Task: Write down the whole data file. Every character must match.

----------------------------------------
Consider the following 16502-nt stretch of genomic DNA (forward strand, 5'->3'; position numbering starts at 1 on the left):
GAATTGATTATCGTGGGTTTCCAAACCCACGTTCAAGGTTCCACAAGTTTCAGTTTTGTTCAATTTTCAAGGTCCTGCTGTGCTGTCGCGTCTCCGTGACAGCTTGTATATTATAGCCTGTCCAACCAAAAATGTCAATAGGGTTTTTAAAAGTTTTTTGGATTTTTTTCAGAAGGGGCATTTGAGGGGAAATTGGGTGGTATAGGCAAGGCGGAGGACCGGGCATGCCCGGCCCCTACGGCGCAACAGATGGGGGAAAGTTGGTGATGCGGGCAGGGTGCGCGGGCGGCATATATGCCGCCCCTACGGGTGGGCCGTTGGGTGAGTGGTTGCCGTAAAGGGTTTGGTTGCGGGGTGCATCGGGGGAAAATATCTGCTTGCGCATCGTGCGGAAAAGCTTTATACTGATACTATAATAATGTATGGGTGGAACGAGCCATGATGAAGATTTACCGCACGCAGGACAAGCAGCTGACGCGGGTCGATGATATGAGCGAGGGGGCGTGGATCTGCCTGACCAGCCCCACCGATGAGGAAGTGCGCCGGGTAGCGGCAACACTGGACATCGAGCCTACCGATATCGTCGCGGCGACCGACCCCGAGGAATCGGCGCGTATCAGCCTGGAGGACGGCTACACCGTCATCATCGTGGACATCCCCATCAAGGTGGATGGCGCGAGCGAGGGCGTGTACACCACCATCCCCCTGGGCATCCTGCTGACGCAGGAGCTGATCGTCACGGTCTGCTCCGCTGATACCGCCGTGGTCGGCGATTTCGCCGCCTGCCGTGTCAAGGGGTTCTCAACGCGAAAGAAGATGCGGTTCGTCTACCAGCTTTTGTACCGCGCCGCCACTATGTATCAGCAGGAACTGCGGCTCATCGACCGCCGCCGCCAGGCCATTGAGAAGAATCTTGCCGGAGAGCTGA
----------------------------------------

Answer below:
Consider the following 16502-nt stretch of genomic DNA (forward strand, 5'->3'; position numbering starts at 1 on the left):
GAATTGATTATCGTGGGTTTCCAAACCCACGTTCAAGGTTCCACAAGTTTCAGTTTTGTTCAATTTTCAAGGTCCTGCTGTGCTGTCGCGTCTCCGTGACAGCTTGTATATTATAGCCTGTCCAACCAAAAATGTCAATAGGGTTTTTAAAAGTTTTTTGGATTTTTTTCAGAAGGGGCATTTGAGGGGAAATTGGGTGGTATAGGCAAGGCGGAGGACCGGGCATGCCCGGCCCCTACGGCGCAACAGATGGGGGAAAGTTGGTGATGCGGGCAGGGTGCGCGGGCGGCATATATGCCGCCCCTACGGGTGGGCCGTTGGGTGAGTGGTTGCCGTAAAGGGTTTGGTTGCGGGGTGCATCGGGGGAAAATATCTGCTTGCGCATCGTGCGGAAAAGCTTTATACTGATACTATAATAATGTATGGGTGGAACGAGCCATGATGAAGATTTACCGCACGCAGGACAAGCAGCTGACGCGGGTCGATGATATGAGCGAGGGGGCGTGGATCTGCCTGACCAGCCCCACCGATGAGGAAGTGCGCCGGGTAGCGGCAACACTGGACATCGAGCCTACCGATATCGTCGCGGCGACCGACCCCGAGGAATCGGCGCGTATCAGCCTGGAGGACGGCTACACCGTCATCATCGTGGACATCCCCATCAAGGTGGATGGCGCGAGCGAGGGCGTGTACACCACCATCCCCCTGGGCATCCTGCTGACGCAGGAGCTGATCGTCACGGTCTGCTCCGCTGATACCGCCGTGGTCGGCGATTTCGCCGCCTGCCGTGTCAAGGGGTTCTCAACGCGAAAGAAGATGCGGTTCGTCTACCAGCTTTTGTACCGCGCCGCCACTATGTATCAGCAGGAACTGCGGCTCATCGACCGCCGCCGCCAGGCCATTGAGAAGAATCTTGCCGGAGAGCTGA